In the Inland Empire sprawling east of Los Angeles, the promise of the American-California Dream can seem as remote as the Pacific and the Sierras. For a generation, families have been streaming into these cul de sacs as fast as they could be built, seeking safer streets, lower costs, and better schools, making the Riverside-San Bernardino County combo the twelfth largest metropolitan region in the US and the fastest-growing in California. It also became California’s leader in housing foreclosures and unemployment during the recent recession. Like similar sprawls around American cities like Atlanta and Phoenix, the Inland Empire is suburban in housing and transportation patterns but classically urban in its demographics: majority-people of color, working class, with only one in four adults a college graduate.
In good times and not so good, the Inland Empire has epitomized what might be called the “Big Box” approach to American public secondary education: large, inter-changeable comprehensive high schools all built within a few years of each other. The typical inland high school is about 2,000 students, though there are several in the region with 3,000 or more. They all operate on that fine line between suburban boosterism and urban challenge that often comes with a metal detector in school entryways. In 2008, 21 inland area high schools ranked in the top 100 in California for producing dropouts.
Against this backdrop, John F. Kennedy Middle College High School was a revelation for me.
To get to JFK, you go to Norco College, a 10,000-student two-year institution that is part of the Riverside Community College District with a campus initially constructed in the 1990s – when the Inland Empire began booming – and completed around 2010. The high school occupies the entrance wing of the college, so that one of the first things I saw when I walked in the dome-like front door of Norco College was the JFK Middle College banner with its howling Tinderwolf logo.
The next visual is a café-lounge area with groups of young people sitting around, talking. Are they high schoolers or college students? I perched at one of the tables and eavesdropped for a bit. Two boys are riffing about a piece of music they’re collaborating on, a fusion of jazz and hip-hop that involves a saxophone and a computer. Turns out they are JFK juniors taking a Norco music production class together, using their high school “passing period” to get some college work done. One is sipping a Starbucks Venti and the other is nursing a Gatorade.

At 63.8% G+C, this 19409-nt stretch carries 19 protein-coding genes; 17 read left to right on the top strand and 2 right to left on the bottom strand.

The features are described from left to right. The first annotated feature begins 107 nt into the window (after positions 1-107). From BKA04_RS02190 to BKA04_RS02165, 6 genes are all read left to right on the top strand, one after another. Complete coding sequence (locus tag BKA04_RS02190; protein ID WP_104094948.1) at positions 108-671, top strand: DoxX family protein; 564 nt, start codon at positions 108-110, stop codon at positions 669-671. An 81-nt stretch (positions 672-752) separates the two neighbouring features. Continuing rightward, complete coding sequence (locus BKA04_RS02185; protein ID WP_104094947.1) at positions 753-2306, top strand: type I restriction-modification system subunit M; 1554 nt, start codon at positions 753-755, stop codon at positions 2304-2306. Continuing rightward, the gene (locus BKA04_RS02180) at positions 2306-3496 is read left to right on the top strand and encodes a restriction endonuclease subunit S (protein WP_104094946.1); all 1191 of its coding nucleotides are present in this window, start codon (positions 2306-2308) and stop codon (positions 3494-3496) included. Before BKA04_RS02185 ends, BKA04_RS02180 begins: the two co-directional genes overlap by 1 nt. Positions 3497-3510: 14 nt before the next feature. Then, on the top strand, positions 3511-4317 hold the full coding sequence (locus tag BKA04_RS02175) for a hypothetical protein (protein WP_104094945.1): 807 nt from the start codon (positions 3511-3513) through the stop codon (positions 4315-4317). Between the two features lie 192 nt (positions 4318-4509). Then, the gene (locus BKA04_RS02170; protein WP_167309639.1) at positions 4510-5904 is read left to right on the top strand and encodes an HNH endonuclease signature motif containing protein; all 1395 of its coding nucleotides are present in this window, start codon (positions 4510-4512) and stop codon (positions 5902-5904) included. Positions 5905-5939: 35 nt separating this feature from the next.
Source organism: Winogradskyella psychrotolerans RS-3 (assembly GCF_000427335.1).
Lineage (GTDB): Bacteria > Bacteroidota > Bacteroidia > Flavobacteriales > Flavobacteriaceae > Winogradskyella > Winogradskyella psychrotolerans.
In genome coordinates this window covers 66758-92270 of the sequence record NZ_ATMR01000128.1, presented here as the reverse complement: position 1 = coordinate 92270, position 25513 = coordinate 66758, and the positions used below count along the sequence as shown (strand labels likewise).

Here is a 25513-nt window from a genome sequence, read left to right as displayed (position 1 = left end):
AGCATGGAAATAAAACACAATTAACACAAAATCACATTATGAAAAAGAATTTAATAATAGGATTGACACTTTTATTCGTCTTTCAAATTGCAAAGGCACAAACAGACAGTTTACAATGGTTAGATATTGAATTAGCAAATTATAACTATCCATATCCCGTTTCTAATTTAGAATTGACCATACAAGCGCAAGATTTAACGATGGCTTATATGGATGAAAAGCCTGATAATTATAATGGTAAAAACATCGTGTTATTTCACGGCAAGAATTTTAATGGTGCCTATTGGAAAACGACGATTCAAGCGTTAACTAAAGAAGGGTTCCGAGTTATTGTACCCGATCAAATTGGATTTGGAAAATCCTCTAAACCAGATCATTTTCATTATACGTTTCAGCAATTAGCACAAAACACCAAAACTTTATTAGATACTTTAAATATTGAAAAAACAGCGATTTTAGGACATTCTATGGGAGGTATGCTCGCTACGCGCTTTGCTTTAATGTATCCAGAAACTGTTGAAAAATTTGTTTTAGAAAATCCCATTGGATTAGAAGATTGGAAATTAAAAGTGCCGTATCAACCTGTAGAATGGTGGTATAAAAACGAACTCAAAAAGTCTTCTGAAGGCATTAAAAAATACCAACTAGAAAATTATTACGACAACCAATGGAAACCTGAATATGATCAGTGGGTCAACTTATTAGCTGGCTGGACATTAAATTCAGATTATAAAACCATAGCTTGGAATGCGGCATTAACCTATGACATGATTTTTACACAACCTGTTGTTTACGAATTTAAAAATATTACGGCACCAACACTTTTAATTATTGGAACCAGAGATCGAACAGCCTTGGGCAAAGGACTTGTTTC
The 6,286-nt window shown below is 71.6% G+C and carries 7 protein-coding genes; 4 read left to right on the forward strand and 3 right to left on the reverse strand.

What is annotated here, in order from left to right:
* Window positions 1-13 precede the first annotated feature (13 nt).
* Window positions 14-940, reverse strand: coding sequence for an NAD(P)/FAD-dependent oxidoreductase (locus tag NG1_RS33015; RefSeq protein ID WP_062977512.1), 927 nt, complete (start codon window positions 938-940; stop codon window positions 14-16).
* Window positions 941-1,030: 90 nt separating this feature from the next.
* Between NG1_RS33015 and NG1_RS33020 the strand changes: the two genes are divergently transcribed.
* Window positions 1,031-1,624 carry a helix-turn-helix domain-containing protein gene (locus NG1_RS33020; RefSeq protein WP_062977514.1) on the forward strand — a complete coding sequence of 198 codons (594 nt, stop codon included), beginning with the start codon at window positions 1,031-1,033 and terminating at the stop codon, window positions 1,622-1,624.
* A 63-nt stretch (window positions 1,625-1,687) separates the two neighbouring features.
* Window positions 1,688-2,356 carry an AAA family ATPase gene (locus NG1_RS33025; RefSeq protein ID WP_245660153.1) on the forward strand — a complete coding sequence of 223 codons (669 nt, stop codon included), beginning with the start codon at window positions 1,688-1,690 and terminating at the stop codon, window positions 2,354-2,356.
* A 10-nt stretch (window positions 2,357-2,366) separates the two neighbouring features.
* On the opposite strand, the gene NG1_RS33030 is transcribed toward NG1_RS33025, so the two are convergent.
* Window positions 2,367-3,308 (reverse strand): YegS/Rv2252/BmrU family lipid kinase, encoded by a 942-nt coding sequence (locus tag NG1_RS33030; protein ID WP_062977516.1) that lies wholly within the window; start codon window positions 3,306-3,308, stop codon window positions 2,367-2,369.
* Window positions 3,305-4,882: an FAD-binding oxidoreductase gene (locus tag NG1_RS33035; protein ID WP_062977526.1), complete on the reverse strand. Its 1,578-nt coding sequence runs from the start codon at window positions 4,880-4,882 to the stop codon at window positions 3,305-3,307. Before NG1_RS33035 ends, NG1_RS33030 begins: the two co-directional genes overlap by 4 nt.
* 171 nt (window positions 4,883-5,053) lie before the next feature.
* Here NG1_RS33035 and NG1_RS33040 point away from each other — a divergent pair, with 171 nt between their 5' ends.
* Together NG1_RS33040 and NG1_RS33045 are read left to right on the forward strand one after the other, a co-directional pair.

JFK was founded in 2006 as what’s known in California education-ese as “an alternative school of choice” in the Corona-Norco Unified School District, one of several districts under the umbrella of the Riverside County Office of Education. Corona-Norco has more than 50,000 students and 10 high schools including several other alternatives (like adult ed and independent study) that are less choices than last resorts for students who couldn’t quite make it in “real” high school.
JFK had a very different target student in mind: the middle-achieving student who gets lost in comprehensive high schools that must devote most of their attention to students on either extreme of the spectrum. JFK’s approach redefines “teaching to the middle.” The high-fliers across the district have ample Advanced Placement and International Baccalaureate programs (these are “the AP and IB kids,” said JFK’s former Principal April Moore. Dr. Sarah Ragusa in now the principal at JKF ), while struggling students have whole phalanxes of specialists focused on working with students to graduation, in this age of high-stakes district accountability.
JFK is a fraction of the size of the district’s comprehensive high schools: 600 students in grades 10-12. There are no freshmen. “We want ninth graders to try traditional high school first,” Dr. Moore says. “Otherwise we have a lot of attrition among freshmen who focus on what they’re missing when they come here.” JFK has no football or other sports teams and no pep rallies either, though student athletes can play for their “home” high school while attending JFK. More noticeably missing from the school are cliques, which students and staff alike attribute to its intimate scale and open setting. “We have a real mix of students here, including plenty of self-identified nerds, preppy and gothic types,” says Dr. Moore. “But we all feel like family.”